3 July 2017

Review #621: Release by Patrick Ness

My rating: 3 of 5 stars

“It might be possible that the world itself is without meaning.”

----Virginia Woolf

Patrick Ness, an award-winning novelist, pens a touching yet enlightening young adult contemporary novel, Release with a touch of magical realism. This book is about a regular gay teenage boy having a very, very bad day one can possibly imagine, from confronting his sexuality to heart breaks to realization to losing someone , whereas on the other hand, it is also about the recent death of a drug addict from the very same town as that of the gay teenager, who has become a ghost and wants revenge on her killer.


Inspired by Mrs Dalloway and Judy Blume's Forever, Release is one day in the life of Adam Thorn, 17. It's a big day. Things go wrong. It's intense, and all the while, weirdness approaches...

Adam Thorn is having what will turn out to be the most unsettling, difficult day of his life, with relationships fracturing, a harrowing incident at work, and a showdown between this gay teen and his preacher father that changes everything. It's a day of confrontation, running, sex, love, heartbreak, and maybe, just maybe, hope. He won't come out of it unchanged. And all the while, lurking at the edges of the story, something extraordinary and unsettling is on a collision course.

Adam Thorn is a 17 year old gay teenager and is having the worst possible day in his entire lifetime. Son of a preacher and belonging from a family of hardcore believer in religion and everything, he faces the challenge to confront about his sexuality to his father and also about the things he went through while going up. Not only that, he faces a lot of harassment from his company's boss and a tragic event takes place that throws him off the road. And it doesn't stop, there, he even gets his heart broken, so with his only best friend, Angela, he now has to fight the battles in one single day. Parallelly, there is another story about a dead drug addict teenage girl, a queen and a fawn, waiting for revenge in that small town on the killer, but the magic is that both the stories run so close to the home, that it seems like they will get entwined into one another. And for that you need to read this book to know that.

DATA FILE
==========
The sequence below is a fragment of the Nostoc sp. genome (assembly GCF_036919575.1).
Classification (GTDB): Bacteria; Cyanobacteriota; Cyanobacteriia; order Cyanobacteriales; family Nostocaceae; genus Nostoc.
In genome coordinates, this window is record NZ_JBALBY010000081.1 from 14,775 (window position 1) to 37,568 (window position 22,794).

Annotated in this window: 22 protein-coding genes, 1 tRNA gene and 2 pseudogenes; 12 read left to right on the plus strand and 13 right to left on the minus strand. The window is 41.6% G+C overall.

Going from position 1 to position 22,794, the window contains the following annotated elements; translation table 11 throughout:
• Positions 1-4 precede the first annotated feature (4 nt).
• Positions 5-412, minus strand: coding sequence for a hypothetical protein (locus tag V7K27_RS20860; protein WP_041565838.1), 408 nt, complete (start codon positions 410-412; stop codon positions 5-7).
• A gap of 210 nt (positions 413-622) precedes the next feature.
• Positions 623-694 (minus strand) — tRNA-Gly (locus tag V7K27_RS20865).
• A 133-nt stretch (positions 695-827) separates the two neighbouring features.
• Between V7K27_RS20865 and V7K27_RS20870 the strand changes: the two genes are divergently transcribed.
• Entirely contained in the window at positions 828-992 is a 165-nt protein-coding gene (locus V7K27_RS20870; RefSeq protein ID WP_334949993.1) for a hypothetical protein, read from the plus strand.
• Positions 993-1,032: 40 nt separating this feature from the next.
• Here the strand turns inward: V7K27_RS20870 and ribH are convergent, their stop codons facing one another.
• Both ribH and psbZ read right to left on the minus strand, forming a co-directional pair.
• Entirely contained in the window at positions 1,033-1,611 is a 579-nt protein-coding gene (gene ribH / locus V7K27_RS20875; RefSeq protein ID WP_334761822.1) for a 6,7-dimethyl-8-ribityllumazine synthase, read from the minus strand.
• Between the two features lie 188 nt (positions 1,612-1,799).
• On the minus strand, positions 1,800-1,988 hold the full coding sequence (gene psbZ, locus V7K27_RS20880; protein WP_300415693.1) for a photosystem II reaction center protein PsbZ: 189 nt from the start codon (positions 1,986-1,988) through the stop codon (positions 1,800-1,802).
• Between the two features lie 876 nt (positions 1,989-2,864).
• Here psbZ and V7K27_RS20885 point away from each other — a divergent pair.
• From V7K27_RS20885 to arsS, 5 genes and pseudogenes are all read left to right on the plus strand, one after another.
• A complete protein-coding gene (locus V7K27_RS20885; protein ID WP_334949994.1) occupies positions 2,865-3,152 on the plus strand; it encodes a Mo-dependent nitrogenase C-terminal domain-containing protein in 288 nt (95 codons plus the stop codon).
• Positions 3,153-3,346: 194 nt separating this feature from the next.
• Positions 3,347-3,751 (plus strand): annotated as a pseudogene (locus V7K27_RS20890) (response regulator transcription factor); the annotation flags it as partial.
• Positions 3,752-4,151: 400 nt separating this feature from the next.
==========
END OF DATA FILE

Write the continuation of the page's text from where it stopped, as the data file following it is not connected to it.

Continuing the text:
This is the very first book that I'm reading by this author. I've had heard only good things about the author, so when I received this book as The Big Book Box's June BOTM, I felt bit excited but not so much, since LGBT books aren't my cup of tea. Yet I read it, felt bit weird, strange and enlightened both at the same time. And I realized that Ness's books are strange, in general, yet I could not comprehend the reason behind that strange story being narrated besides Adam's. Moreover, as a whole the novel lacked depth in more than one places. It is emotionally taut at many places whereas some places, where it needed extreme emotions, it lacked there.